Posts Tagged ‘Army’

Reset Defense Bulletin: Small Changes for the Army and Navy

PDA Review
from 20 Janaury 2014 Reset Defense Bulletin

In the last issue of the Reset Defense Bulletin we reported that the Pentagon will likely pass up one of the best options for greater strategic efficiency — that is relying more on a strong and capable strategic reserve for large and medium scale wars.

The size of the Total Army has been declining and will be down by about 100,000 this decade. However, the relative size of the active and reserve components has not yet been decided. Sydney Freedberg in Breaking Defense reports of the National Guard leadership complaining of being cut 10% t0 315,000 while the active component Army is hoping to remain as close to 490,000 as they can. Reportedly many in the Army expect there will be a further 8% reduction (to 450,000) in the active component before the end of the decade. By way of comparison the study Reasonable Defense from the Project on Defense Alternatives calls for 420,000 in the active component and 325,000 in the Guard.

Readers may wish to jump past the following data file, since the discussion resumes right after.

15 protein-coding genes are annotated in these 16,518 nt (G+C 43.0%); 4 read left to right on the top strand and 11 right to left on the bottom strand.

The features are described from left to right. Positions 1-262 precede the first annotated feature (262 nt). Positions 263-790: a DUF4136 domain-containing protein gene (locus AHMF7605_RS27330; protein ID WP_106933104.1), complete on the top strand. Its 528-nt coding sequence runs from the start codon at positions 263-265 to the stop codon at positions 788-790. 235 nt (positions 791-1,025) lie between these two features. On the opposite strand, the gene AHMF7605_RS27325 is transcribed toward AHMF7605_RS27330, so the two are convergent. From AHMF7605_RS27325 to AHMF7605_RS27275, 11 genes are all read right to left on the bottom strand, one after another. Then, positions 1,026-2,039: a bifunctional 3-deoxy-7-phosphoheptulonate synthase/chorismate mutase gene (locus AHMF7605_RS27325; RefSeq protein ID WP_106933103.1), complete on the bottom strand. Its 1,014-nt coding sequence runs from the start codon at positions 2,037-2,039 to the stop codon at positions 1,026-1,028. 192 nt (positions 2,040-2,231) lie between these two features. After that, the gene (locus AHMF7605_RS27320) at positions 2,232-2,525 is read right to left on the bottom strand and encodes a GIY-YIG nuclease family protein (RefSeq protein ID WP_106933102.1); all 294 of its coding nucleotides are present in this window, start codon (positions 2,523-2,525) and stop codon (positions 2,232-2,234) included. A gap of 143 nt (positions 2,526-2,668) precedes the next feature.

In a sign that the Pentagon may face up to a small part of their fiscal reality, Bloomberg reports that the Navy will order 32 rather than 52 Littoral Combat Ships (LCS).

Navy experts Eric Labs of CBO and Ronald O’Rourke of CRS have long caste doubt the affordability of the Navy’s 30 year shipbuilding plan. Indeed, in an odd budgetary gambit, the Navy has lobbied to get the $90-100 billion cost of replacing their aging ballistic missile subs paid from some Pentagon treasury outside Navy’s regular shipbuilding budget (Frank Oliveri of Roll Call and Ronald O’Rourke of the Congressional Research Service offer details.) Christopher Preble and Matt Fay suggest that the Navy buy the SSBN[X] with funds saved from eliminating or curtailing the Air Force’s ICBM and Bomber legs of the strategic nuclear posture.

Now it looks like a small portion of the Navy shipbuilding budget deficit will be paid for by producing fewer than planned of the over-budget and under-performing LCS.

Coincidentally, a Defense News editorial praises the flexibility and affordability of frigates, calling particular attention to Denmark’s Iver Huitfeldt-class frigates as “long-range, efficient but highly flexible ships that come equipped with considerable capabilities.” Perhaps the Navy will now replace some retiring frigates with modern frigates proven by allied navies, instead of the much more expensive LCS.

Frigate_Iver_Huitfeldt

Danish Ivar Huitfeldt Class Frigate